In the EFBS’s view, an appropriate restriction that is justified by the principle of proportionality pursuant to Article 92(2) CRD IV and by the overarching regulatory objective of risk reduction can potentially be achieved if the selection, if necessary, of parallel remuneration parameters for staff from different business units is regarded as impermissible only if it gives rise to a conflict of interest. By contrast, the provisions envisaged in the EBA’s Draft Guidelines create the risk, especially for smaller institutions, of a general avoidance of variable remuneration for staff and risk takers. This would not only result in considerable competitive disadvantages during staff recruitment compared with large institutions (with variable remuneration), but would also be disadvantageous for the institution in the event of a crisis, as the institution concerned would have no scope to reduce or abolish variable remuneration as a means of restoring stability.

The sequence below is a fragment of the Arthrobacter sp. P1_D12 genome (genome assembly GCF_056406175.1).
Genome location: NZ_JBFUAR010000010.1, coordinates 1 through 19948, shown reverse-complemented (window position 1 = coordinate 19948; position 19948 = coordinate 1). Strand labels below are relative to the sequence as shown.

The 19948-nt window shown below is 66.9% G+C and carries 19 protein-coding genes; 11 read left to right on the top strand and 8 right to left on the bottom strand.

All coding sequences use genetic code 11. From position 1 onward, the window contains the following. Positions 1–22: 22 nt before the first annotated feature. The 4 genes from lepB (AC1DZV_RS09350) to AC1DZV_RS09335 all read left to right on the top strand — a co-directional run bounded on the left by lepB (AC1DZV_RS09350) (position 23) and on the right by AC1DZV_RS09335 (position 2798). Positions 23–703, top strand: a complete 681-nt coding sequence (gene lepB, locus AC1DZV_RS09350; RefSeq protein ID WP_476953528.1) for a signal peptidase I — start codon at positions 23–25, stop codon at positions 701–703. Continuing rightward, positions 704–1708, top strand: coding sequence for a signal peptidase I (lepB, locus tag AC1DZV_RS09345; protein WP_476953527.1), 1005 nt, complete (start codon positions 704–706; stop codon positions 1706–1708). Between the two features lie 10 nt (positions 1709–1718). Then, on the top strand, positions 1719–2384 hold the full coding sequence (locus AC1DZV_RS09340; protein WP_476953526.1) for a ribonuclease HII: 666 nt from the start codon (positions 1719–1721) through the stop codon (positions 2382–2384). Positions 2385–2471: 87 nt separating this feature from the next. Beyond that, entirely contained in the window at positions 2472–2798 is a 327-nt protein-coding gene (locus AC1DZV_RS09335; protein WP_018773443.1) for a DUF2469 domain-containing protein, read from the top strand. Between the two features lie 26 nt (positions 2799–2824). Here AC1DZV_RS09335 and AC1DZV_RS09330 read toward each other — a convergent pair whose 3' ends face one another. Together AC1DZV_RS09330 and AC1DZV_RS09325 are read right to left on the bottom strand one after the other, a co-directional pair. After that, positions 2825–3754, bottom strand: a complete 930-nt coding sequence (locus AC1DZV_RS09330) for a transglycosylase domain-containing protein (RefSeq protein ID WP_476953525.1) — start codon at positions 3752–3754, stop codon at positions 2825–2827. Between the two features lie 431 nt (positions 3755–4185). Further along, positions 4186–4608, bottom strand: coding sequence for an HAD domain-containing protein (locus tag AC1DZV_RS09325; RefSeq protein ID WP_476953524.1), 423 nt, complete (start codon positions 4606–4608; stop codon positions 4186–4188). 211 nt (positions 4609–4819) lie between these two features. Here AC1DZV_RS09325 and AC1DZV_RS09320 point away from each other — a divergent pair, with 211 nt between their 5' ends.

The Draft Guidelines’ detailed provisions on the clear distinction that should be made with regard to the variable remuneration for different categories of staff are therefore likely to lead to excessive complexity in institutions’ remuneration arrangements. The EFBS therefore opposes the application of these provisions.
Furthermore, in paragraph 58 f. (“Control functions”), the EBA states that the remuneration policy should provide incentives for staff in control functions to deliver the best performance in their role. In our view, it is sufficient, in this context, to specify that the remuneration policy for staff in control functions should not conflict with their role or be conducive to the emergence of conflicts of interest. Positive incentives should be permitted, but should not be prescribed as mandatory. This applies especially to non-significant institutions whose remuneration policies are, almost exclusively, based on fixed remuneration.